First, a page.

In 1946, the Viceroy’s Executive Council, with Jawaharlal Nehru as its vice chairman and India’s de facto PM, decided to form the Indian Administrative Service (IAS), based on the ICS, and the Indian Police Service (IPS), based on the IP. While piloting the proposal, Sardar Patel said in the Constituent Assembly, “There is no alternative to this administrative system… If you do not adopt this course, then do not follow the present Constitution. … these people are the instrument. Remove them and I see nothing but a picture of chaos all over the country.” While framing the Constitution after independence, the founders did not debate very much on the need of the AIS and gave effect to it by inserting Article 312. The Article reads as follows:
(1) Notwithstanding anything in Chapter VI of Part VI or Part XI, if the Council of States has declared by resolution supported by not less than two thirds of the members present and voting that it is necessary or expedient in the national interest so to do, Parliament may by law provide for the creation of one or more all India services (including an all India judicial service) common to the Union and the States, and, subject to the other provisions of this Chapter, regulate the recruitment, and the conditions of service of persons appointed, to any such service.”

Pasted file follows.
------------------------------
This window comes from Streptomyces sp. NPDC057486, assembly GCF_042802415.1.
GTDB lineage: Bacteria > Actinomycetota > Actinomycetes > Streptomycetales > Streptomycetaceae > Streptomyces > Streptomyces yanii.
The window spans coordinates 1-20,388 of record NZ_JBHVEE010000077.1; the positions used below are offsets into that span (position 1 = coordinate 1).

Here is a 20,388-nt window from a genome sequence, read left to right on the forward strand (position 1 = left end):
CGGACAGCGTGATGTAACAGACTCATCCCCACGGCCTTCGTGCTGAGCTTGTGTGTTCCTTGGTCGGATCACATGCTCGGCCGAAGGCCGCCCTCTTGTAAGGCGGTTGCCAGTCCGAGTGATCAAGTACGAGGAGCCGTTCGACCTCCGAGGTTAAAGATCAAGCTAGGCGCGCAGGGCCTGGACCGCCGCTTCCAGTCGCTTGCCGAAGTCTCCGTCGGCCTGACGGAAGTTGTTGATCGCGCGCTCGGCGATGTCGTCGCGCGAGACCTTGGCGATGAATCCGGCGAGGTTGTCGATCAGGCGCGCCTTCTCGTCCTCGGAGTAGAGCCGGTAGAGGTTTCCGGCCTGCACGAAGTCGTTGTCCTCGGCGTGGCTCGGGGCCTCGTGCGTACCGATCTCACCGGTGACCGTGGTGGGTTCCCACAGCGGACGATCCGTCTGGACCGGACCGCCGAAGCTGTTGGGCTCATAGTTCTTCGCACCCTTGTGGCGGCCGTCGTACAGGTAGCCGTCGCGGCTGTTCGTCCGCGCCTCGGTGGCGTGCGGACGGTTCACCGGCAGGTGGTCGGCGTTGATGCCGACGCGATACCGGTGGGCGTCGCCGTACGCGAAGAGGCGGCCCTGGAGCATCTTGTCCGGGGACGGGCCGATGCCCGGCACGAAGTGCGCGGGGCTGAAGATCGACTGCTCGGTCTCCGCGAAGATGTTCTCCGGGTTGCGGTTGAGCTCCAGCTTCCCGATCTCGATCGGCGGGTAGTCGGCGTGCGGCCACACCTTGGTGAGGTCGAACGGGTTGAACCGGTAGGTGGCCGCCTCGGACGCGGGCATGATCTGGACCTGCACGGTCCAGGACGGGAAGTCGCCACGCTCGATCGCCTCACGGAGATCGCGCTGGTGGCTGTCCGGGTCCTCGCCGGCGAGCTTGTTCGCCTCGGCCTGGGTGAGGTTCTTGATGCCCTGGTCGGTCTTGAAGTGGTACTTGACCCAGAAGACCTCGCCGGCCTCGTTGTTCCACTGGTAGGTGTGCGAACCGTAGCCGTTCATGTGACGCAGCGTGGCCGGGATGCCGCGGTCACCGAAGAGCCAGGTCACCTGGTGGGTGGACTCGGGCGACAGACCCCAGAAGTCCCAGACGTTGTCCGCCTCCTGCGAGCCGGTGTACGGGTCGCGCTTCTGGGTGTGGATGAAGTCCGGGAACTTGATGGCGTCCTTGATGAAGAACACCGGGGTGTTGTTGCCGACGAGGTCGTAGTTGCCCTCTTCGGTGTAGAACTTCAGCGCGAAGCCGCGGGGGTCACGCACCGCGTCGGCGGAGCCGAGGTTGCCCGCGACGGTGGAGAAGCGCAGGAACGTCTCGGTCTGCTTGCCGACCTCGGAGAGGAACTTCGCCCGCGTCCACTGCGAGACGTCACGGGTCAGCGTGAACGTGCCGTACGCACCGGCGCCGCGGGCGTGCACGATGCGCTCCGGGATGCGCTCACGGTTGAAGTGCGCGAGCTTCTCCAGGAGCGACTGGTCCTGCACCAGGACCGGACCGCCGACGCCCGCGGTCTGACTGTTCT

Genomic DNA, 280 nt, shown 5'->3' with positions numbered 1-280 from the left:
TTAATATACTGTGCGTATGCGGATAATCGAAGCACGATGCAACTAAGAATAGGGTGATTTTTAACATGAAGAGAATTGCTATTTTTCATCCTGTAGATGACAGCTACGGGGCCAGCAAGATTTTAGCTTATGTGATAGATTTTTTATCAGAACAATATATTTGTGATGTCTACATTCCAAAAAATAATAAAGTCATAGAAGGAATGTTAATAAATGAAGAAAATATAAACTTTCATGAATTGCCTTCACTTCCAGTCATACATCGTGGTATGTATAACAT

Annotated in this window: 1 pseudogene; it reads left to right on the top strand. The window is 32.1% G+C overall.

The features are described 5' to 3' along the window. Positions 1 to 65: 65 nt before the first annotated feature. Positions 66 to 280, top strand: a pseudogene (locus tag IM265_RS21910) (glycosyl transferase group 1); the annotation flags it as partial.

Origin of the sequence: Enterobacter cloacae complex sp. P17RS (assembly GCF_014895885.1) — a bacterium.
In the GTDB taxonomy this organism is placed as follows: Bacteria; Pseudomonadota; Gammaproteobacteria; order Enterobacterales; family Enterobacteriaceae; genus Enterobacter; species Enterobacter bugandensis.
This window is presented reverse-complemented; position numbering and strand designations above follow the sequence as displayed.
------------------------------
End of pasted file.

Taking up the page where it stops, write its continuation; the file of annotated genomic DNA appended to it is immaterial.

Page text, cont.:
The AIS could be constituted, as a service common to the Union and the states, because the Council of States (representing the states’ interests) declared through a resolution supported by two-thirds of the members present and voting, that it is necessary and expedient in the national interest to create one or more AIS. The central government did not constitute the AIS to serve the central government. Instead, Parliament passed a law constituting AIS after an overwhelming number of states had voted in its favour, to serve both the Centre and the states. The will of the states in formation was considered paramount.
An IAS cadre for the states
Subsequently, The All India Services Act, 1951 created two AIS, namely the IAS and the IPS. The Indian Forest Service was added in 1966. The Act is very specific about the nature and design of the AIS. In Section 2, it states: “In this Act, the expression “an All-India Service” means the service known as the IAS or the service known as the IPS…” Section 3 prescribes regulation of recruitment and conditions of service. It states: “(1) The Central Government may, after consultation with the Governments of the States concerned (including the State of Jammu and Kashmir), make rules for the regulation of recruitment, and the conditions of service of persons appointed to an All-India Service.” Consultation with the states was mandatory before framing the rules for recruitment and those governing the conditions of service. In my opinion, such a consultation would also be necessary every time the AIS service rules are amended.